Throughout this programme I have also tried to attend as many of the online events, including live readings and workshops (including Writing for the World with Karen Lord and Deconstructing a Story with Siobhan Carroll) , as I could and I really do feel that each one has helped me to grow in one way or another. I feel a greater sense of confidence in my writing and, now that the Write-a-thon is winding down, the fact that I have been able to stick to my commitment to produce a complete short story each week has encouraged me to believe that my overall goal of writing one short story a month is quite possible after all.
The other three members of my informal group, Anna, Jaye and Nichole have been outstanding these past weeks. We set our goals for the write-a-thon and stuck to them, providing individual story submissions and critiques for each other’s work on time each week and we also managed to schedule two Zoom meetings for in depth discussions to date.
What I Write
Maurice Saul was at a crossroads. The time was half past eleven on the evening of the thirty-first of December 2019 and he was sitting on a cold stone bench at the crossroads just out of town waiting for the Devil to come. Behind him the broad, black asphalt road led back to the series of mistakes his life had disintegrated into during the past year. Before him the road continued straight on into the night to a yet unseen destination. A light drizzle had fallen earlier and the road’s black surface glistened dully under the pools of light thrown by the line of streetlamps; their misty, yellow halos getting progressively smaller as they marched in a long unbroken line beside the roadway, finally disappearing into the vanishing point in the distance. The roads on either hand, with their rows of yellow unblinking eyes, led to their own isolated destinations, but Maurice was not concerned with them. All of his interest was focused on the point where the roads met and departed. He had heard that if you went to a crossroads at midnight the Devil appeared and was prepared to bargain with whoever was there. The price was always the soul of the mortal but Maurice was at a point in his life where his soul had become of little use to him and bartering away its immortal burden seemed a small price to pay in return for a chance to atone for the myriad of sins committed and, hopefully, save what was left of his mortal life.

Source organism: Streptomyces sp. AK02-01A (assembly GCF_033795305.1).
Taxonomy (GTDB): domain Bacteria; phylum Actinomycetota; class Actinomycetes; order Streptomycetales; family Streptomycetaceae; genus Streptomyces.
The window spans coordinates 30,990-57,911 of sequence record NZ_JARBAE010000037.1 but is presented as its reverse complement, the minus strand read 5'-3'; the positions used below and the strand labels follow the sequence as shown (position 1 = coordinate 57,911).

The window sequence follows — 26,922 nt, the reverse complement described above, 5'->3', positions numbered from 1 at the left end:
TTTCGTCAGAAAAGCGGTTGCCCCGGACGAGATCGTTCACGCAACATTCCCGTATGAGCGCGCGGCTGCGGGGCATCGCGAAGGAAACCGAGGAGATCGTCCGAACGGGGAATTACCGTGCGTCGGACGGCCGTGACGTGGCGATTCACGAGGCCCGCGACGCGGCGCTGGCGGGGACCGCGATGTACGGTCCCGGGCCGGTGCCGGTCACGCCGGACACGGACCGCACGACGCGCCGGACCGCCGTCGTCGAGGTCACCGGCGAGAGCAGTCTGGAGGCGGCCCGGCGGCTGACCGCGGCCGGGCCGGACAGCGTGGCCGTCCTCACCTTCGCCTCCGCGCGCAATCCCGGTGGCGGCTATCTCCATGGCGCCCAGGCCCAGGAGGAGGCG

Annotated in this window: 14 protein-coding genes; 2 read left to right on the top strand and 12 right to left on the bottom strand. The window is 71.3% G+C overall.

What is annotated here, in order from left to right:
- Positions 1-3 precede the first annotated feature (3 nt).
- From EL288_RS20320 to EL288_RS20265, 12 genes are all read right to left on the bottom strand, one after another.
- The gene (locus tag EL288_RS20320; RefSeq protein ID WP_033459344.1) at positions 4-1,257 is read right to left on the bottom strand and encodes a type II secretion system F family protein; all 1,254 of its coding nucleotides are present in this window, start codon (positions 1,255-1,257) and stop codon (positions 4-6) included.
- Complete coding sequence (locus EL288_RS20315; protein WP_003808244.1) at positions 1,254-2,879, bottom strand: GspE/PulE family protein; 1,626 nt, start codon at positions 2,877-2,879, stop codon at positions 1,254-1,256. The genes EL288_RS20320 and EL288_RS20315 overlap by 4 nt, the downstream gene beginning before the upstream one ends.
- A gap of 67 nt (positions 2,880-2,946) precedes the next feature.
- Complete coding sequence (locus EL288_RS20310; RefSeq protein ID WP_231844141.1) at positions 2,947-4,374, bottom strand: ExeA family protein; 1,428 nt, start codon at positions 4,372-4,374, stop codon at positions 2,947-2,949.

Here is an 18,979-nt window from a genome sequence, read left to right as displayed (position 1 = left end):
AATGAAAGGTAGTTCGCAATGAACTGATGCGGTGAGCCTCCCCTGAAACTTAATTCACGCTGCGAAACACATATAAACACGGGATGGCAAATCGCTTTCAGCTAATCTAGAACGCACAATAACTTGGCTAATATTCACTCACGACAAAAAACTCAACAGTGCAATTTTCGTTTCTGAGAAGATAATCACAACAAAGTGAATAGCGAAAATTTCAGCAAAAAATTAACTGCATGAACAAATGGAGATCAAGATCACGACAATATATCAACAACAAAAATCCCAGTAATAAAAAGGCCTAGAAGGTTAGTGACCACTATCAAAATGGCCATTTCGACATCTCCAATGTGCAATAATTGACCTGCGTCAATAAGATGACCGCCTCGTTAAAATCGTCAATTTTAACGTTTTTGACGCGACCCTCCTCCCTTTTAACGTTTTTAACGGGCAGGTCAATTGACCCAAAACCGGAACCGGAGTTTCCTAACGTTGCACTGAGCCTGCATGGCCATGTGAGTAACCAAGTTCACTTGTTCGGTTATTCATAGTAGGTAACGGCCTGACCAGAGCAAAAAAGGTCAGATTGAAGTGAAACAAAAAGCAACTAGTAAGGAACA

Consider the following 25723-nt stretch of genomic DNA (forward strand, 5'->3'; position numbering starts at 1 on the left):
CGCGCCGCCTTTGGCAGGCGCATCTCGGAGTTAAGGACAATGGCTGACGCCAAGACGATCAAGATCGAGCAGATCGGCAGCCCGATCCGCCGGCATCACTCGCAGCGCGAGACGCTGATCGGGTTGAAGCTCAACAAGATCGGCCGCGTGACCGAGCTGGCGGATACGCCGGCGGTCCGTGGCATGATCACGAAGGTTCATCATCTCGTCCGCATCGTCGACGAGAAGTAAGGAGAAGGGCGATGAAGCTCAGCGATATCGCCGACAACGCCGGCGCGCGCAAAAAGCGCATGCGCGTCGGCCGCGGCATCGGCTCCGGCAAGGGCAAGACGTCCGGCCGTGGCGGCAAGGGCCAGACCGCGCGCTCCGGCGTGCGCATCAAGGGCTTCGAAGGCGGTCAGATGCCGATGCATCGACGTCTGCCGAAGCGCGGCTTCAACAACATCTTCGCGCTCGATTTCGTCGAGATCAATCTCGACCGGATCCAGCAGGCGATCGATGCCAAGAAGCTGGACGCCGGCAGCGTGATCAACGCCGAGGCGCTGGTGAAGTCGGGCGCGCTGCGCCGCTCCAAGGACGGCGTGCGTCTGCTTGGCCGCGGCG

The night was dark; the darkness pressing in like the walls of a tunnel against the halos of the streetlamps. It was windy; the stars hidden behind thick, scudding clouds, and it was cold, a deep, heavy chill that sat solidly on the darkness and condensed into beads of moisture that fell in steady drops from the lampposts and gathered in a clammy film on the stone bench. None of this troubled Maurice, on the contrary, he welcomed it as a reflection of his own inner turmoil, he was the night and the night was him and now he sat at the crossroads waiting for the Devil to show him a way out.
|What I Write||
I write speculative fiction. Stories with supernatural or surreal elements, elements of magic, fantasy and science fiction. I like stories that bend or blurs reality or exists in a reality that is different from what is considered normal. Otherworldly stories.
So far I have had two short stories published in the Sunday Edition of a local newspaper, the Stabroek News. In August 2019 The Birds was published and in January 2020 they published Crossroads, from which the above excerpt was taken.
My Write-a-thon Goals
My hope to become a better and more consistent writer. To discipline myself to write, and complete, one story a month would be great.